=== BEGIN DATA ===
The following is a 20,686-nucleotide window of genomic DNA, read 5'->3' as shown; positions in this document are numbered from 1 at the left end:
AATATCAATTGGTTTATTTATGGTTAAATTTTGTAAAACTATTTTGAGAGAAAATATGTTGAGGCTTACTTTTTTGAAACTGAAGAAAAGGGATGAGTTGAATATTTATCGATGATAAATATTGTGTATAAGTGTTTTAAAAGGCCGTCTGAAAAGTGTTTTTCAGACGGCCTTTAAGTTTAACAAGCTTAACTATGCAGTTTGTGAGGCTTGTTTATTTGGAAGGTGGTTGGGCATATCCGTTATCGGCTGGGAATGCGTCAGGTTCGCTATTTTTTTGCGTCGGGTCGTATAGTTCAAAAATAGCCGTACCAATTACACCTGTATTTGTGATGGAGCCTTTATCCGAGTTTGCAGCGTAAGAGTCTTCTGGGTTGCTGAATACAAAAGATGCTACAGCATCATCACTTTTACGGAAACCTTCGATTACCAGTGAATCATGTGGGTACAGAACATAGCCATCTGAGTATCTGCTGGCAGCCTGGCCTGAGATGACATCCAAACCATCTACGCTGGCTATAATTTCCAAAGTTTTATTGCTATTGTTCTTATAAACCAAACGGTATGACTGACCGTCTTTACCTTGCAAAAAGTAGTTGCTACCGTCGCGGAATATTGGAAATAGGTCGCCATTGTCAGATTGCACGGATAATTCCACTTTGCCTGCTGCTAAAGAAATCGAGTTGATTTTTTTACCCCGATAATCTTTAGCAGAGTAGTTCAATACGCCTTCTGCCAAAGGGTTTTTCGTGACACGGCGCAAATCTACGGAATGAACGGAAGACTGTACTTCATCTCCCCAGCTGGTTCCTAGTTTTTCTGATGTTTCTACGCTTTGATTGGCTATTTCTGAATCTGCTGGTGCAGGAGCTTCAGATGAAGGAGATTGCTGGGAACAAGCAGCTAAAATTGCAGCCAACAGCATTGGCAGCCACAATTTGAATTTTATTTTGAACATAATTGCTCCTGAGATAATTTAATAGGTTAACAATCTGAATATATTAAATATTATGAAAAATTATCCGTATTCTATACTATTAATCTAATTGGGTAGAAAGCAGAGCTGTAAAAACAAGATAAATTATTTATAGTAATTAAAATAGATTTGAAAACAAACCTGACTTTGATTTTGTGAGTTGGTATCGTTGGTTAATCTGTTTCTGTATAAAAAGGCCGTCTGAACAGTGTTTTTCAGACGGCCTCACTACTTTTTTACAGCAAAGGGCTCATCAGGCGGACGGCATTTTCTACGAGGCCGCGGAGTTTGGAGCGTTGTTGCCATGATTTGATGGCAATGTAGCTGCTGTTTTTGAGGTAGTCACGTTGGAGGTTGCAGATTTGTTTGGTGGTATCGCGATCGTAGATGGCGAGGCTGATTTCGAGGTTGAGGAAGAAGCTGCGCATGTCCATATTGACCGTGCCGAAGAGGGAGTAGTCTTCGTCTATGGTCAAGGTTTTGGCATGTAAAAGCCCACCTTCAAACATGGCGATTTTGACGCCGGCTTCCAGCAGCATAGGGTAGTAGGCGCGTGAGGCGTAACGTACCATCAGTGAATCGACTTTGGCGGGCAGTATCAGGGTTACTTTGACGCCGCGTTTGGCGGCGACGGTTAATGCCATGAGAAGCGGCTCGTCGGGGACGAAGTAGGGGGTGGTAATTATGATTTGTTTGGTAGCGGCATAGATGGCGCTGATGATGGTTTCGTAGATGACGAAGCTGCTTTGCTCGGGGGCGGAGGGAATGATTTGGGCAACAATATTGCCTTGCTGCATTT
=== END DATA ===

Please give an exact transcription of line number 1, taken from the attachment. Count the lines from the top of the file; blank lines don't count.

The following is a 20,686-nucleotide window of genomic DNA, read 5'->3' as shown; positions in this document are numbered from 1 at the left end: